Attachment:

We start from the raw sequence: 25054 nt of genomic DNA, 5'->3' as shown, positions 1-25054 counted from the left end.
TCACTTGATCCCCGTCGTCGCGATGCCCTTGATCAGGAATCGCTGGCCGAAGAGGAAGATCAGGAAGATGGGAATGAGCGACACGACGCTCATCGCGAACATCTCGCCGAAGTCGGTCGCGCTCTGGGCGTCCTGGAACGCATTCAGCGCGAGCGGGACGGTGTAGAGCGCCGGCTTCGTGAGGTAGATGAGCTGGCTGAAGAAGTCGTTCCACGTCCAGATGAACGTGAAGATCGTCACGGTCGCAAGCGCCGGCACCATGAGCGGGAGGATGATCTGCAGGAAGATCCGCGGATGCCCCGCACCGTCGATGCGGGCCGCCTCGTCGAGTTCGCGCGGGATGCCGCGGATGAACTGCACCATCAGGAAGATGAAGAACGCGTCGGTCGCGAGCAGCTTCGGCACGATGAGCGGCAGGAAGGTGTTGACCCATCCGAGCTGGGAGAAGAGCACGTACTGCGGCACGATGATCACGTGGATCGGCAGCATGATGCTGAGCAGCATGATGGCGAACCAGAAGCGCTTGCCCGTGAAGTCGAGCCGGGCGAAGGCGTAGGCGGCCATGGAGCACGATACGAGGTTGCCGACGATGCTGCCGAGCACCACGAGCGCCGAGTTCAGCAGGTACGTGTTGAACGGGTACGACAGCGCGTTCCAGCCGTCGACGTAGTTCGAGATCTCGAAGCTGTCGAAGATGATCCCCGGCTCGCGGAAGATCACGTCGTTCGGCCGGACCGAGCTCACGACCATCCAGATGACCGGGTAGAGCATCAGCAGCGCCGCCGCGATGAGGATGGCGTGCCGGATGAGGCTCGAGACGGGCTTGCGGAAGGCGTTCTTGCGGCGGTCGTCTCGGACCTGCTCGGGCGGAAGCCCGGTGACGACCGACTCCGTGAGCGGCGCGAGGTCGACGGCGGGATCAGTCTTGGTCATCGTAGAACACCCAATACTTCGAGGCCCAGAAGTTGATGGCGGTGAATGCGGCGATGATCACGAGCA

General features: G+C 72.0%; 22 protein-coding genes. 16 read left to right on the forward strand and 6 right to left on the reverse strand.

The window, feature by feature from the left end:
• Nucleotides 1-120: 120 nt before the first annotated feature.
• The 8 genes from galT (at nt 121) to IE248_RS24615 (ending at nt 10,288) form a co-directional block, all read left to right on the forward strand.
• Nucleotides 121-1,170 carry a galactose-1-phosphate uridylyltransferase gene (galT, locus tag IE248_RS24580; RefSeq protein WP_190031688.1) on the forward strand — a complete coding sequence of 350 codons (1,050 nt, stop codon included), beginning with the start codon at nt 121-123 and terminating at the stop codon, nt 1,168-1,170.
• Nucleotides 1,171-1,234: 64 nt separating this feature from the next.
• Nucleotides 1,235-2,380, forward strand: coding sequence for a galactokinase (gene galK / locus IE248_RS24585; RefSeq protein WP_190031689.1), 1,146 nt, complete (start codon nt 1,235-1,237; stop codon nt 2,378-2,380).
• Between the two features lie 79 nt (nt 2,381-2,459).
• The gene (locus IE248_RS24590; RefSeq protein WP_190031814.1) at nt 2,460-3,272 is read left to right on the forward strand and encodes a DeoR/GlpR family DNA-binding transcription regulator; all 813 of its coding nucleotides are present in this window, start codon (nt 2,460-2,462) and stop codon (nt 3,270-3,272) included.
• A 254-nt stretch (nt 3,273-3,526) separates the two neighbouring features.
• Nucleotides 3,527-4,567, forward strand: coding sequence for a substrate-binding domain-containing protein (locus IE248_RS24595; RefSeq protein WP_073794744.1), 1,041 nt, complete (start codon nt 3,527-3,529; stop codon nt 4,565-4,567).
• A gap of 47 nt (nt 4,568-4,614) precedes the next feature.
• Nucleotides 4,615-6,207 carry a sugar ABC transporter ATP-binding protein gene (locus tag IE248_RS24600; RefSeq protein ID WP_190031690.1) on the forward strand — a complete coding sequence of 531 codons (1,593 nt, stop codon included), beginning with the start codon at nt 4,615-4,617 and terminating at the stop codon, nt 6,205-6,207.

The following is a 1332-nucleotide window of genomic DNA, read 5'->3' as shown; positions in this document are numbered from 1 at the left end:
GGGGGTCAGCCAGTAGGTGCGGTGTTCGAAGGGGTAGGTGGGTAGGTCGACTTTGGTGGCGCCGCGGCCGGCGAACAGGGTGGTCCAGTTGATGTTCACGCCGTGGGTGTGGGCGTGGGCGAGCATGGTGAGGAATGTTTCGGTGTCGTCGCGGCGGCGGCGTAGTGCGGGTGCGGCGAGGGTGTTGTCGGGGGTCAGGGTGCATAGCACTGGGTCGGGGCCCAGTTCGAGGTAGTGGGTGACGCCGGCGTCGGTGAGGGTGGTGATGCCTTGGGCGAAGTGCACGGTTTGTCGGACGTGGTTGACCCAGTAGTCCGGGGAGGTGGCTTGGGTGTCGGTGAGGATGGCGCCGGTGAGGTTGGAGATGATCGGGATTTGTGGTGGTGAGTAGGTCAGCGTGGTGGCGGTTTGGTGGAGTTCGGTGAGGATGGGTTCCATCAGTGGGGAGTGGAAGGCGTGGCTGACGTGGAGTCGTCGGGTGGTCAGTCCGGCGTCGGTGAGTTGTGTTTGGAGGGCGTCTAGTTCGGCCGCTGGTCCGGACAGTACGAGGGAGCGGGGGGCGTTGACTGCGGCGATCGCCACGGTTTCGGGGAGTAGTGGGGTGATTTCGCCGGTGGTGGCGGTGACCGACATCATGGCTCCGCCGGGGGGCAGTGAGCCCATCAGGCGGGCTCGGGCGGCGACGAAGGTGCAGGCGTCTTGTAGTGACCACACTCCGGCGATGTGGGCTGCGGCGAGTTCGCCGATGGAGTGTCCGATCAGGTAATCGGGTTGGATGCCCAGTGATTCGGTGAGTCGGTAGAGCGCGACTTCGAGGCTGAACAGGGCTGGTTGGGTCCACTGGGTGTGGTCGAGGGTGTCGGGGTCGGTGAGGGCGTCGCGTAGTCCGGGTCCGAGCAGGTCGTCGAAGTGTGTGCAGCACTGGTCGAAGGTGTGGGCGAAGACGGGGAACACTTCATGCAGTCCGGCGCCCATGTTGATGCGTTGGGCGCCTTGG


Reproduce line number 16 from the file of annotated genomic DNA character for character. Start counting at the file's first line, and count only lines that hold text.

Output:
The following is a 1332-nucleotide window of genomic DNA, read 5'->3' as shown; positions in this document are numbered from 1 at the left end: